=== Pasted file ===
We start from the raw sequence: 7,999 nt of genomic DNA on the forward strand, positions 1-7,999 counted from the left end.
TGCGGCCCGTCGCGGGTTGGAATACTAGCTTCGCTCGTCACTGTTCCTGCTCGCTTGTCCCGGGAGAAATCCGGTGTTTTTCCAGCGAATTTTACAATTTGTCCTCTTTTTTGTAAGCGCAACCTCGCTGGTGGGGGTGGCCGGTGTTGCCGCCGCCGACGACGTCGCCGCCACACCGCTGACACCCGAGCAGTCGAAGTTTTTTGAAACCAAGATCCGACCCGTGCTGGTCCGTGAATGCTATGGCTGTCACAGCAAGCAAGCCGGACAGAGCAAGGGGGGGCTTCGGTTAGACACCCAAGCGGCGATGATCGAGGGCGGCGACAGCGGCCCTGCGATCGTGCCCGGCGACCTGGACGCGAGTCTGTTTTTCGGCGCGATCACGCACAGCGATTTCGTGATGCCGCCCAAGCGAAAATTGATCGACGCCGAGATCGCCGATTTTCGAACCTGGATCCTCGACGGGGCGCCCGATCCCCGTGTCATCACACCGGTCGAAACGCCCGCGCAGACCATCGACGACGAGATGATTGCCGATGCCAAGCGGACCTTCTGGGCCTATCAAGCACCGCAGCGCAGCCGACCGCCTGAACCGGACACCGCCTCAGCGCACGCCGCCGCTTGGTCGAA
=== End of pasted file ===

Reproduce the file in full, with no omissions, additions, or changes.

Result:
We start from the raw sequence: 7,999 nt of genomic DNA on the forward strand, positions 1-7,999 counted from the left end.
TGCGGCCCGTCGCGGGTTGGAATACTAGCTTCGCTCGTCACTGTTCCTGCTCGCTTGTCCCGGGAGAAATCCGGTGTTTTTCCAGCGAATTTTACAATTTGTCCTCTTTTTTGTAAGCGCAACCTCGCTGGTGGGGGTGGCCGGTGTTGCCGCCGCCGACGACGTCGCCGCCACACCGCTGACACCCGAGCAGTCGAAGTTTTTTGAAACCAAGATCCGACCCGTGCTGGTCCGTGAATGCTATGGCTGTCACAGCAAGCAAGCCGGACAGAGCAAGGGGGGGCTTCGGTTAGACACCCAAGCGGCGATGATCGAGGGCGGCGACAGCGGCCCTGCGATCGTGCCCGGCGACCTGGACGCGAGTCTGTTTTTCGGCGCGATCACGCACAGCGATTTCGTGATGCCGCCCAAGCGAAAATTGATCGACGCCGAGATCGCCGATTTTCGAACCTGGATCCTCGACGGGGCGCCCGATCCCCGTGTCATCACACCGGTCGAAACGCCCGCGCAGACCATCGACGACGAGATGATTGCCGATGCCAAGCGGACCTTCTGGGCCTATCAAGCACCGCAGCGCAGCCGACCGCCTGAACCGGACACCGCCTCAGCGCACGCCGCCGCTTGGTCGAA